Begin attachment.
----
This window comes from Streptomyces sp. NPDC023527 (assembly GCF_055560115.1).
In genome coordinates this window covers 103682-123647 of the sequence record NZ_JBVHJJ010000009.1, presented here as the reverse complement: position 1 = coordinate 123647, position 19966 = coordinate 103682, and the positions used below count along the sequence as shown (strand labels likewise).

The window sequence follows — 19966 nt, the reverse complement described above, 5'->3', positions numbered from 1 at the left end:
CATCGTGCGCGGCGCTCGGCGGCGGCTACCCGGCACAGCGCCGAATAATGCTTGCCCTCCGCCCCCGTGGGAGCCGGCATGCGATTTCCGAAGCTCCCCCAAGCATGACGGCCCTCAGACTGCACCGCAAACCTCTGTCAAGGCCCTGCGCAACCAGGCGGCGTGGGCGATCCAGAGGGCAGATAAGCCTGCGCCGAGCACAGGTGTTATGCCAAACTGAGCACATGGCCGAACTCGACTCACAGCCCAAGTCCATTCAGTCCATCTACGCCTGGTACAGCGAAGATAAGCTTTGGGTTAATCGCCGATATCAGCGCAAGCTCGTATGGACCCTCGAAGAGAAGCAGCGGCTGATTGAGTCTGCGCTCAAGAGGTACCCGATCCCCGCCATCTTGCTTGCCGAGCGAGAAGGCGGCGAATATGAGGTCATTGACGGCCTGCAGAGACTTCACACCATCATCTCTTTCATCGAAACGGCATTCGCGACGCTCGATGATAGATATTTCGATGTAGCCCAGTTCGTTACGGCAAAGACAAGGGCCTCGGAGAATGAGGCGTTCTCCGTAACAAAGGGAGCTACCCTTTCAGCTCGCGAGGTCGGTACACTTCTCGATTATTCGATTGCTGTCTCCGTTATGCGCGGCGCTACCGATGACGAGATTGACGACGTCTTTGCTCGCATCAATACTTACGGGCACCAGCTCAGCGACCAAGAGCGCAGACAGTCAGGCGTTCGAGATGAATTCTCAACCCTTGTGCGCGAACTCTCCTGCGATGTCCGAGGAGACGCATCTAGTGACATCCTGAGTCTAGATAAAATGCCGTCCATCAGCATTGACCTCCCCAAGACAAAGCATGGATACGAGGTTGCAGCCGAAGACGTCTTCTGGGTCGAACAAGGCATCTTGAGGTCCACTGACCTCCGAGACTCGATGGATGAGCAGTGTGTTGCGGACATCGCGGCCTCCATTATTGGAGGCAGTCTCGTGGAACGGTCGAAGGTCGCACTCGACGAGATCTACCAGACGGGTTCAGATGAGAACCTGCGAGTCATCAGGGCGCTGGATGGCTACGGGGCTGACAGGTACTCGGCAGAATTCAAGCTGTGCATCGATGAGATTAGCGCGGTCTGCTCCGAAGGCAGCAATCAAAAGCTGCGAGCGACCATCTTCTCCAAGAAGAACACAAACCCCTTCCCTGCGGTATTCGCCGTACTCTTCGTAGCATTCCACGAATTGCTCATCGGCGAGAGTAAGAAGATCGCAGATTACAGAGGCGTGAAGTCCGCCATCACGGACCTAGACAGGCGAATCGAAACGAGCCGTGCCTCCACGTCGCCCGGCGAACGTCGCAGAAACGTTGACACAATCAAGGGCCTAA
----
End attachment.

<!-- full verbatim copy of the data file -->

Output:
This window comes from Streptomyces sp. NPDC023527 (assembly GCF_055560115.1).
In genome coordinates this window covers 103682-123647 of the sequence record NZ_JBVHJJ010000009.1, presented here as the reverse complement: position 1 = coordinate 123647, position 19966 = coordinate 103682, and the positions used below count along the sequence as shown (strand labels likewise).

The window sequence follows — 19966 nt, the reverse complement described above, 5'->3', positions numbered from 1 at the left end:
CATCGTGCGCGGCGCTCGGCGGCGGCTACCCGGCACAGCGCCGAATAATGCTTGCCCTCCGCCCCCGTGGGAGCCGGCATGCGATTTCCGAAGCTCCCCCAAGCATGACGGCCCTCAGACTGCACCGCAAACCTCTGTCAAGGCCCTGCGCAACCAGGCGGCGTGGGCGATCCAGAGGGCAGATAAGCCTGCGCCGAGCACAGGTGTTATGCCAAACTGAGCACATGGCCGAACTCGACTCACAGCCCAAGTCCATTCAGTCCATCTACGCCTGGTACAGCGAAGATAAGCTTTGGGTTAATCGCCGATATCAGCGCAAGCTCGTATGGACCCTCGAAGAGAAGCAGCGGCTGATTGAGTCTGCGCTCAAGAGGTACCCGATCCCCGCCATCTTGCTTGCCGAGCGAGAAGGCGGCGAATATGAGGTCATTGACGGCCTGCAGAGACTTCACACCATCATCTCTTTCATCGAAACGGCATTCGCGACGCTCGATGATAGATATTTCGATGTAGCCCAGTTCGTTACGGCAAAGACAAGGGCCTCGGAGAATGAGGCGTTCTCCGTAACAAAGGGAGCTACCCTTTCAGCTCGCGAGGTCGGTACACTTCTCGATTATTCGATTGCTGTCTCCGTTATGCGCGGCGCTACCGATGACGAGATTGACGACGTCTTTGCTCGCATCAATACTTACGGGCACCAGCTCAGCGACCAAGAGCGCAGACAGTCAGGCGTTCGAGATGAATTCTCAACCCTTGTGCGCGAACTCTCCTGCGATGTCCGAGGAGACGCATCTAGTGACATCCTGAGTCTAGATAAAATGCCGTCCATCAGCATTGACCTCCCCAAGACAAAGCATGGATACGAGGTTGCAGCCGAAGACGTCTTCTGGGTCGAACAAGGCATCTTGAGGTCCACTGACCTCCGAGACTCGATGGATGAGCAGTGTGTTGCGGACATCGCGGCCTCCATTATTGGAGGCAGTCTCGTGGAACGGTCGAAGGTCGCACTCGACGAGATCTACCAGACGGGTTCAGATGAGAACCTGCGAGTCATCAGGGCGCTGGATGGCTACGGGGCTGACAGGTACTCGGCAGAATTCAAGCTGTGCATCGATGAGATTAGCGCGGTCTGCTCCGAAGGCAGCAATCAAAAGCTGCGAGCGACCATCTTCTCCAAGAAGAACACAAACCCCTTCCCTGCGGTATTCGCCGTACTCTTCGTAGCATTCCACGAATTGCTCATCGGCGAGAGTAAGAAGATCGCAGATTACAGAGGCGTGAAGTCCGCCATCACGGACCTAGACAGGCGAATCGAAACGAGCCGTGCCTCCACGTCGCCCGGCGAACGTCGCAGAAACGTTGACACAATCAAGGGCCTAA